“We’re looking to help people—not just create wealth but use it for the benefits of families and the community,” says Hemstreet, who also founded Opportunity Threads.
Workers here are paid a living wage, and at the end of the year, they all receive a dividend from the factory’s surplus profit (provided there is a surplus). If they meet certain criteria, workers are invited to become part of the ownership structure. As owners, they invest about $25 of each paycheck into the factory until their buy-in amount is met, and through seats on the factory’s board, they steer key business decisions. This model benefits all workers, through a culture of shared profitability in the business, strong benefits, and open space for voicing concerns and ideas. Currently, Opportunity Threads has six owner-workers.
“It is incredible that [we] have gathered many companies together and have put many people back to work,” Lopez says of COLLECTION’s response to the pandemic. “Maybe at the beginning the difficult part was figuring out how to do it. But, we are now well on the road where we need to be.”
Ethical Labor in the Textile Industry
Part of what makes these mills radical is how they reject industry norms. Globally, textile companies operate with precarious and destructive business models that prioritize profit over people. For most clothing brands, a worker’s wage only accounts for 1 to 3 percent of the total cost of the garment. Workers are routinely paid under the local living wage and forced to work grueling hours in unsafe factories. The rise of fast fashion—the rapid, cheap mass production of clothes—has increased demand but decreased wages, and it has encouraged a global “throwaway culture” that sees clothes and the people who make them as disposable.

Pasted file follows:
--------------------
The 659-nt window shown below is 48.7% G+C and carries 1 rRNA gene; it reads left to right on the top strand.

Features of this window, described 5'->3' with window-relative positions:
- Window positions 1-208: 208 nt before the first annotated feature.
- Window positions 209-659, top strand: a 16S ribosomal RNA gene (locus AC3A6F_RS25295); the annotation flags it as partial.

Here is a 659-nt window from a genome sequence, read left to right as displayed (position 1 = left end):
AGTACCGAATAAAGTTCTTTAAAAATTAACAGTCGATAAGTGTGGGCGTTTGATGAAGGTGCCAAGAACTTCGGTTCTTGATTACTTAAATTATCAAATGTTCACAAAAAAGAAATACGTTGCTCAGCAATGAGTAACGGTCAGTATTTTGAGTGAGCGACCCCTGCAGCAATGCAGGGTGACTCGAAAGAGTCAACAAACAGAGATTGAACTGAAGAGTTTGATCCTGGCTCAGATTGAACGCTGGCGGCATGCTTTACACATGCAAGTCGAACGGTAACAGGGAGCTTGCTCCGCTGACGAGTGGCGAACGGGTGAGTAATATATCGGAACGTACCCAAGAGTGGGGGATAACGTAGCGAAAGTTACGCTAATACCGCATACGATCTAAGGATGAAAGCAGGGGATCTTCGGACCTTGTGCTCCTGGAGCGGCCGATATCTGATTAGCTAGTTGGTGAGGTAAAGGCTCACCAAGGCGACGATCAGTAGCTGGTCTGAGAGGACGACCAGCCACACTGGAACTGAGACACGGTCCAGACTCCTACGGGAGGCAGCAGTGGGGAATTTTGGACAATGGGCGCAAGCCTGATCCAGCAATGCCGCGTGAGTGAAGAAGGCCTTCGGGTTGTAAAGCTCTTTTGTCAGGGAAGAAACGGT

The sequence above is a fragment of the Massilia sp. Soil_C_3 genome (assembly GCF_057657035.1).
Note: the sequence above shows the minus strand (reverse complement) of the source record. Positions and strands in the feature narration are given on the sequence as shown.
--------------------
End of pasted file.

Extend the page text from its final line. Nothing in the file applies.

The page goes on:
“In the era of globalization, consumer goods have become shrouded in dubious mystery,” says Cardozo. “The big clothing brands, for example, spend far more energy marketing their social-responsibility programs than on the programs themselves. As a result, consumers don’t get to know where the raw materials come from or who manufactures the goods or under what conditions. COLLECTION turns this model on its head with total supply-chain transparency to back up their claims about sustainability and worker rights. This brings storytelling back to production, making commodities into ‘crafts’ again.”
Step 2: Build a Sustainable “Circular Economy”
COLLECTION-affiliated manufacturers aim to transform the textile industry into a local “circular” economy. Circular economies are designed to build healthy economic, social and natural systems.